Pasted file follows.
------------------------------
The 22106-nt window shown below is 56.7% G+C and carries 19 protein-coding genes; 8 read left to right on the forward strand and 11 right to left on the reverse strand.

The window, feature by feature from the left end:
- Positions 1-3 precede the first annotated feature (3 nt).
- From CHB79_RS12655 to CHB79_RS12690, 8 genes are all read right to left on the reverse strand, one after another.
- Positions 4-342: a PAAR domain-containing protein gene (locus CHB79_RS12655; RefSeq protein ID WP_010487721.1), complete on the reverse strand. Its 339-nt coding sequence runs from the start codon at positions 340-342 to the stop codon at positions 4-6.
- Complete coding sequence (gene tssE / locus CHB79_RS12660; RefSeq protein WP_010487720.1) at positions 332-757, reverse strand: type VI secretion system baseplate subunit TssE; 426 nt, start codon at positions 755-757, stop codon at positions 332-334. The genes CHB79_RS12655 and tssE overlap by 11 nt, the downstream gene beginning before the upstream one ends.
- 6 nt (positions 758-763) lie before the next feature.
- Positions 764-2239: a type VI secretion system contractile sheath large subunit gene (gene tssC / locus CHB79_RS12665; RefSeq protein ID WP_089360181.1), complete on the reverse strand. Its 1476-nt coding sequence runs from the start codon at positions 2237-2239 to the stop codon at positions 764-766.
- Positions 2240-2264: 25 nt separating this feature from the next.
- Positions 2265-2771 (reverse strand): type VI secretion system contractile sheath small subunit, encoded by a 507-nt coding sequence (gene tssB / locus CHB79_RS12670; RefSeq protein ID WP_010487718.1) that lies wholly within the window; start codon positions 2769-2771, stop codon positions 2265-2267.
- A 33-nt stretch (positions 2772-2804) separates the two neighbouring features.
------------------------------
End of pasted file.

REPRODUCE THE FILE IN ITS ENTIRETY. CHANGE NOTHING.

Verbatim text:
The 22106-nt window shown below is 56.7% G+C and carries 19 protein-coding genes; 8 read left to right on the forward strand and 11 right to left on the reverse strand.

The window, feature by feature from the left end:
- Positions 1-3 precede the first annotated feature (3 nt).
- From CHB79_RS12655 to CHB79_RS12690, 8 genes are all read right to left on the reverse strand, one after another.
- Positions 4-342: a PAAR domain-containing protein gene (locus CHB79_RS12655; RefSeq protein ID WP_010487721.1), complete on the reverse strand. Its 339-nt coding sequence runs from the start codon at positions 340-342 to the stop codon at positions 4-6.
- Complete coding sequence (gene tssE / locus CHB79_RS12660; RefSeq protein WP_010487720.1) at positions 332-757, reverse strand: type VI secretion system baseplate subunit TssE; 426 nt, start codon at positions 755-757, stop codon at positions 332-334. The genes CHB79_RS12655 and tssE overlap by 11 nt, the downstream gene beginning before the upstream one ends.
- 6 nt (positions 758-763) lie before the next feature.
- Positions 764-2239: a type VI secretion system contractile sheath large subunit gene (gene tssC / locus CHB79_RS12665; RefSeq protein ID WP_089360181.1), complete on the reverse strand. Its 1476-nt coding sequence runs from the start codon at positions 2237-2239 to the stop codon at positions 764-766.
- Positions 2240-2264: 25 nt separating this feature from the next.
- Positions 2265-2771 (reverse strand): type VI secretion system contractile sheath small subunit, encoded by a 507-nt coding sequence (gene tssB / locus CHB79_RS12670; RefSeq protein ID WP_010487718.1) that lies wholly within the window; start codon positions 2769-2771, stop codon positions 2265-2267.
- A 33-nt stretch (positions 2772-2804) separates the two neighbouring features.